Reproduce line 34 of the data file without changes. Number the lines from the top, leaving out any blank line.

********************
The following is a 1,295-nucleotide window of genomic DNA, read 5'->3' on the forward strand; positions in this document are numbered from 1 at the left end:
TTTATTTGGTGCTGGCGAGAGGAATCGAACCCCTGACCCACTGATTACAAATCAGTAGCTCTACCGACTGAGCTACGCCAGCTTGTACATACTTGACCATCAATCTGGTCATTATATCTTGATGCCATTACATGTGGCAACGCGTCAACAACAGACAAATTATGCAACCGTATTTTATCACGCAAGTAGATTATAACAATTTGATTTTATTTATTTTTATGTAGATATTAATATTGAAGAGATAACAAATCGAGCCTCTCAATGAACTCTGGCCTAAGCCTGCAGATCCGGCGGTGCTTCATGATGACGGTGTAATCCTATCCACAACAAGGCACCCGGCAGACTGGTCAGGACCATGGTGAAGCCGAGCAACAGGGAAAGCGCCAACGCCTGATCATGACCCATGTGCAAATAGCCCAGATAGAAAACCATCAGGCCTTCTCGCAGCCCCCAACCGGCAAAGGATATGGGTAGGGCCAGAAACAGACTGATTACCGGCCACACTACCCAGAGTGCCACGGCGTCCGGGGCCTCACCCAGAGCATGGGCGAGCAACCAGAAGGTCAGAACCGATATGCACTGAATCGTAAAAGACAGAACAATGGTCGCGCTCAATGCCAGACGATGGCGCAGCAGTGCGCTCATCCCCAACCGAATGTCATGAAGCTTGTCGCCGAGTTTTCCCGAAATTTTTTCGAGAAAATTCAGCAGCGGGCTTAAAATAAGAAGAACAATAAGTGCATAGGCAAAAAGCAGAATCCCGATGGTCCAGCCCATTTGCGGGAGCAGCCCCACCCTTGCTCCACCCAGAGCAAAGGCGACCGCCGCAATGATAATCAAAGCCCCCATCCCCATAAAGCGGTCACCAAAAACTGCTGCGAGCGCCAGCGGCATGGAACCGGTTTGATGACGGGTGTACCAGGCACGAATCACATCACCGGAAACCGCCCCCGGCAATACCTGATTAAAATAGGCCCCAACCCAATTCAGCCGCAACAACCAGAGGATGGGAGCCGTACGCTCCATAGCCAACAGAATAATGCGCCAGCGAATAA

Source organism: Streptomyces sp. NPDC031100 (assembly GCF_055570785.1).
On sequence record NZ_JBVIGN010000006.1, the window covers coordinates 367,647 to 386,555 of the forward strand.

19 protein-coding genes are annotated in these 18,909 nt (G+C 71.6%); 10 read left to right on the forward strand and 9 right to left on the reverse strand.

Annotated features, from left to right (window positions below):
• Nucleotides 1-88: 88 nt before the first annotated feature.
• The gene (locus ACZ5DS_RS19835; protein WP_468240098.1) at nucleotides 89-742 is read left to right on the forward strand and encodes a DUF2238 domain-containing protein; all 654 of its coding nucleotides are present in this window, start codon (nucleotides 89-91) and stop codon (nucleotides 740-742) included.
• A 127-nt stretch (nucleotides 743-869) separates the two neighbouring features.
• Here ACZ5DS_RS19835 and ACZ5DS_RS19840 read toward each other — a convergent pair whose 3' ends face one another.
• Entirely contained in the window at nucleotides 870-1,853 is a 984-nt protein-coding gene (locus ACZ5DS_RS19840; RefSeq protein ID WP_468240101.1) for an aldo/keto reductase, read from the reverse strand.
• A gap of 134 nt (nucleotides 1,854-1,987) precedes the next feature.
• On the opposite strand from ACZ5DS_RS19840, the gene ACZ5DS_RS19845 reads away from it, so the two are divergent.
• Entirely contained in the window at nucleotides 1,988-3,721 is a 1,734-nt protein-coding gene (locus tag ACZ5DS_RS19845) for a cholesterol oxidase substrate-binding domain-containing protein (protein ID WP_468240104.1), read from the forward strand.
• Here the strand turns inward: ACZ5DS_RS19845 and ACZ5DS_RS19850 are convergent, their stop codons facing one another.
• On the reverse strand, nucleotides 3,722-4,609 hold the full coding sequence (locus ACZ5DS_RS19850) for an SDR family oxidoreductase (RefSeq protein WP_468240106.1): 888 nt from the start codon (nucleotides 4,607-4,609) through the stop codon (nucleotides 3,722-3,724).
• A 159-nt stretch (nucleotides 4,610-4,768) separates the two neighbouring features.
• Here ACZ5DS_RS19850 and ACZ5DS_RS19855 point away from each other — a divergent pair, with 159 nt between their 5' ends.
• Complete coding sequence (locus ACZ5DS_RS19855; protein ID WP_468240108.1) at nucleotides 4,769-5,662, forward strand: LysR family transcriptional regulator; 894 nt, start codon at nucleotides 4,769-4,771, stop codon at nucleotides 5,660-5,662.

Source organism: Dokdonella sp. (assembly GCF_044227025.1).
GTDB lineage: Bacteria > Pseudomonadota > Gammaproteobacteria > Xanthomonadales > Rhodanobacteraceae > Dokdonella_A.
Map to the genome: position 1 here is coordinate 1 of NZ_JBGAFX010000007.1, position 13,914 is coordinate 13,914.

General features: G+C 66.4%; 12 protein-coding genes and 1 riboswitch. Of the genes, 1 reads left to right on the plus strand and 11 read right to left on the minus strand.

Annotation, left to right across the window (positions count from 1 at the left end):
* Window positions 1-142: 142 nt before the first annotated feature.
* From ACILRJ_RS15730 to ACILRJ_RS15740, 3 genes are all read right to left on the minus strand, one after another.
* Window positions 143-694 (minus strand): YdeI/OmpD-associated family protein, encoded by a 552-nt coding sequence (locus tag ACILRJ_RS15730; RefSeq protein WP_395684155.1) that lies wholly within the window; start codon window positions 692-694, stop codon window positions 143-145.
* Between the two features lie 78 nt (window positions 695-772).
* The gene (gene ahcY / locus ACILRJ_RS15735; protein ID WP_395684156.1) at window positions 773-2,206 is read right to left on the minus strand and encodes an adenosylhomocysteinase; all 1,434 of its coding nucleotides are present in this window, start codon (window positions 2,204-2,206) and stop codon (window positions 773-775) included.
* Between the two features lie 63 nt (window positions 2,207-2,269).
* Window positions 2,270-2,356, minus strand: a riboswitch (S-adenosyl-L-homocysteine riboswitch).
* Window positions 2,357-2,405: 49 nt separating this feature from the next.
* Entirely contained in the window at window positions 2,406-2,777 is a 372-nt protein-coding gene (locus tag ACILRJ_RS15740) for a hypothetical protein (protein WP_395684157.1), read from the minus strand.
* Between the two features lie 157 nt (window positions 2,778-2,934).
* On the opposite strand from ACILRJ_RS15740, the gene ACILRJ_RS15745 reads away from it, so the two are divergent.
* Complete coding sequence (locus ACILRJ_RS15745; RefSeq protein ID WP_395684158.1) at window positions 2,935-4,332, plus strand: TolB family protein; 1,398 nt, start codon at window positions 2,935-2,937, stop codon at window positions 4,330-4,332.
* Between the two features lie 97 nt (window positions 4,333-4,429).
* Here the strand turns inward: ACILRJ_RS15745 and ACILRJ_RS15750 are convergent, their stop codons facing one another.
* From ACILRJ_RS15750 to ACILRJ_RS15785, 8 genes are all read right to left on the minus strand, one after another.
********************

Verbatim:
* Between the two features lie 157 nt (window positions 2,778-2,934).